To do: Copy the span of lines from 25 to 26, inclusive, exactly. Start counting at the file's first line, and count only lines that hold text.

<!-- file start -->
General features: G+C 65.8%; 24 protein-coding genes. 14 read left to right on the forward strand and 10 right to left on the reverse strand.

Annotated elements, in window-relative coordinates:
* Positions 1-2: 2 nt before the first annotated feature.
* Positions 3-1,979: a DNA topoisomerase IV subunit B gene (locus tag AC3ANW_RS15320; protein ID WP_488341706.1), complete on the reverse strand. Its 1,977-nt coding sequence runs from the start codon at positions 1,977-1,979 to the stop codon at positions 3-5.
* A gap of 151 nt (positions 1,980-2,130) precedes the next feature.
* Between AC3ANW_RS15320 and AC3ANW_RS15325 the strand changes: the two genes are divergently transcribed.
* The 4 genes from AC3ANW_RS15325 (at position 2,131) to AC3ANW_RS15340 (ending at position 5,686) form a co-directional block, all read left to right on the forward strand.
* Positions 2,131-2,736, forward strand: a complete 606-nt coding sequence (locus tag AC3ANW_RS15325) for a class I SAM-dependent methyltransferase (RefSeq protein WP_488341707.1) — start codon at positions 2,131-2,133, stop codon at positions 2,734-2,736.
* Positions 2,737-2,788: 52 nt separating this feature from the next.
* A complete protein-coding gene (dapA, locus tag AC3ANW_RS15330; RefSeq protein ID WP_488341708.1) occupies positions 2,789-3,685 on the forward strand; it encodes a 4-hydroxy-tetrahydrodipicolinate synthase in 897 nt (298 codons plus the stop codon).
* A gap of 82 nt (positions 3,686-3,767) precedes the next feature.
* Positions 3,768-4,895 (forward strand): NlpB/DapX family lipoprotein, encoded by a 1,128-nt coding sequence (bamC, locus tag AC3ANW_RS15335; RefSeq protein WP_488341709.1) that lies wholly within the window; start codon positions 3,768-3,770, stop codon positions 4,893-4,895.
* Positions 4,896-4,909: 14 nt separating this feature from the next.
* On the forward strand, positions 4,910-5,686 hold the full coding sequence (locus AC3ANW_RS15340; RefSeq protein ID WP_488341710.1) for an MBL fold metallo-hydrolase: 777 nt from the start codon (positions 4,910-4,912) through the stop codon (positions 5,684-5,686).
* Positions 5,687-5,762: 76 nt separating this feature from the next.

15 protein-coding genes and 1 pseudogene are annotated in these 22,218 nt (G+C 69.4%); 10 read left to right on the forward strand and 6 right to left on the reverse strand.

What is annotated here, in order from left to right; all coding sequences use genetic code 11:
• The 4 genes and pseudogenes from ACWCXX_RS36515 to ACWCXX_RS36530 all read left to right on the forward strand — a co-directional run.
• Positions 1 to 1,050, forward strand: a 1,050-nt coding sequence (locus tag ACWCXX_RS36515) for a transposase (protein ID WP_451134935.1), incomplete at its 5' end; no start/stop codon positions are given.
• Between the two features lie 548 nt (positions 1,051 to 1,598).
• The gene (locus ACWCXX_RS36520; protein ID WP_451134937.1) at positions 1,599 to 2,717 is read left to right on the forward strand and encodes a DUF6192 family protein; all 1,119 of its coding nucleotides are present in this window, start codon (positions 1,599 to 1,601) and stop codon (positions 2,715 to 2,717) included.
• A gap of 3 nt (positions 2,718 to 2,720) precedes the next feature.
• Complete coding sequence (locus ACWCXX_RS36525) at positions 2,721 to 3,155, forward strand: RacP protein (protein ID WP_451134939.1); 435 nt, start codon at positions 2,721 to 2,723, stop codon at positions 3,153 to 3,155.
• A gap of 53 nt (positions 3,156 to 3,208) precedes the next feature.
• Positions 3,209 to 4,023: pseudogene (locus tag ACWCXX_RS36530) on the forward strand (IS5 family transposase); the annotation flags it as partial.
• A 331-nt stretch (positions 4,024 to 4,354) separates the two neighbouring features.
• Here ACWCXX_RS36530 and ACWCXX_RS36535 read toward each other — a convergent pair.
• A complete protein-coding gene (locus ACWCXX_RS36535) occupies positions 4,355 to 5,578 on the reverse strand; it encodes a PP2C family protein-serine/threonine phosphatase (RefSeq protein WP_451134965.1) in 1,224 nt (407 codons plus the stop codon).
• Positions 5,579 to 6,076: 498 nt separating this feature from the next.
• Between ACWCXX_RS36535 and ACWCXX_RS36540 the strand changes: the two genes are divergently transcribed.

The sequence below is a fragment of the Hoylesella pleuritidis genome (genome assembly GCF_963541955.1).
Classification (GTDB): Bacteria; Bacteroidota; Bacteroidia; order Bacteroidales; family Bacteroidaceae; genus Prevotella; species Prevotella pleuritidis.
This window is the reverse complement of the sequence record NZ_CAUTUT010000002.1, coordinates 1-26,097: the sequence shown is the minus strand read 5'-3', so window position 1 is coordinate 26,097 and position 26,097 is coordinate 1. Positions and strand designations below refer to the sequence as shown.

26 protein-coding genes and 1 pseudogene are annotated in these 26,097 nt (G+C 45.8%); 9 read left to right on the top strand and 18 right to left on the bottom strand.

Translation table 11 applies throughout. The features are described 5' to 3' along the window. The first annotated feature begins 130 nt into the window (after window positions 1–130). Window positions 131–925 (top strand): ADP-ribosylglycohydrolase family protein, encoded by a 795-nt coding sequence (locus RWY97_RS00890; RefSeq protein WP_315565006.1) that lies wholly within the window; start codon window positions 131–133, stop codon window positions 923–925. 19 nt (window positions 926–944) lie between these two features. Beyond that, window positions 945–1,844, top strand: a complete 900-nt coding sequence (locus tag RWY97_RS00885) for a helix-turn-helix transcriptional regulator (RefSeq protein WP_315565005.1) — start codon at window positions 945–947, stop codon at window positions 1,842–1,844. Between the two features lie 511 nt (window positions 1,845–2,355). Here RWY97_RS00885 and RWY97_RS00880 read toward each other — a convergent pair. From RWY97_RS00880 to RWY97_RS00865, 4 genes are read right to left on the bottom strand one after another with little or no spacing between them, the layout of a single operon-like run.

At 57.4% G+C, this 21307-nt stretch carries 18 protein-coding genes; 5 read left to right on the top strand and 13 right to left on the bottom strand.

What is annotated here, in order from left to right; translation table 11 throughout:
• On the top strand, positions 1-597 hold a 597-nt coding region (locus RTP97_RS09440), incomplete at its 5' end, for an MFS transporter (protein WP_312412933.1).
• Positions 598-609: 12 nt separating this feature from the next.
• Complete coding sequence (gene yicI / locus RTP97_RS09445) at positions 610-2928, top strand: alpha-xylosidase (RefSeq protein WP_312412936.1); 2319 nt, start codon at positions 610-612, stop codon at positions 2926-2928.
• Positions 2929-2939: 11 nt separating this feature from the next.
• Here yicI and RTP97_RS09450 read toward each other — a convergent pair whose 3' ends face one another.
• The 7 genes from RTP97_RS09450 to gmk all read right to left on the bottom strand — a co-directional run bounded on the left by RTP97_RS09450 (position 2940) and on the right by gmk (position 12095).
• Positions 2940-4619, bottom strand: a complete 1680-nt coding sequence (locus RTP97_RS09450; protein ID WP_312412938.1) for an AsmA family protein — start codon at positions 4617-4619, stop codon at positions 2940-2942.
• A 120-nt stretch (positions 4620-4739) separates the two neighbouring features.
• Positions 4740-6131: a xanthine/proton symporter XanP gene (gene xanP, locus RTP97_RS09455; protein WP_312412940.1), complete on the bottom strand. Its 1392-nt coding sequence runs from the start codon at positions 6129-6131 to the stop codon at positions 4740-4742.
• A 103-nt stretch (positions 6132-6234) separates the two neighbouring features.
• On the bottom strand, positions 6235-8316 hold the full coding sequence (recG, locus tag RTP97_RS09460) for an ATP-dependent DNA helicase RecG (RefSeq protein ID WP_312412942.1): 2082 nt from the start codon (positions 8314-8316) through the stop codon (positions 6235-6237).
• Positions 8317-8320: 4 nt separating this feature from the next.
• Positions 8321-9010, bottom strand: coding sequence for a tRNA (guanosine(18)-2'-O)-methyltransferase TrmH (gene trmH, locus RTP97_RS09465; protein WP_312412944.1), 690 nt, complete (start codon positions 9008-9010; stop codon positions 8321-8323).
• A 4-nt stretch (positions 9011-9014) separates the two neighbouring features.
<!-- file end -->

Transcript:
• Positions 3,209 to 4,023: pseudogene (locus tag ACWCXX_RS36530) on the forward strand (IS5 family transposase); the annotation flags it as partial.
• A 331-nt stretch (positions 4,024 to 4,354) separates the two neighbouring features.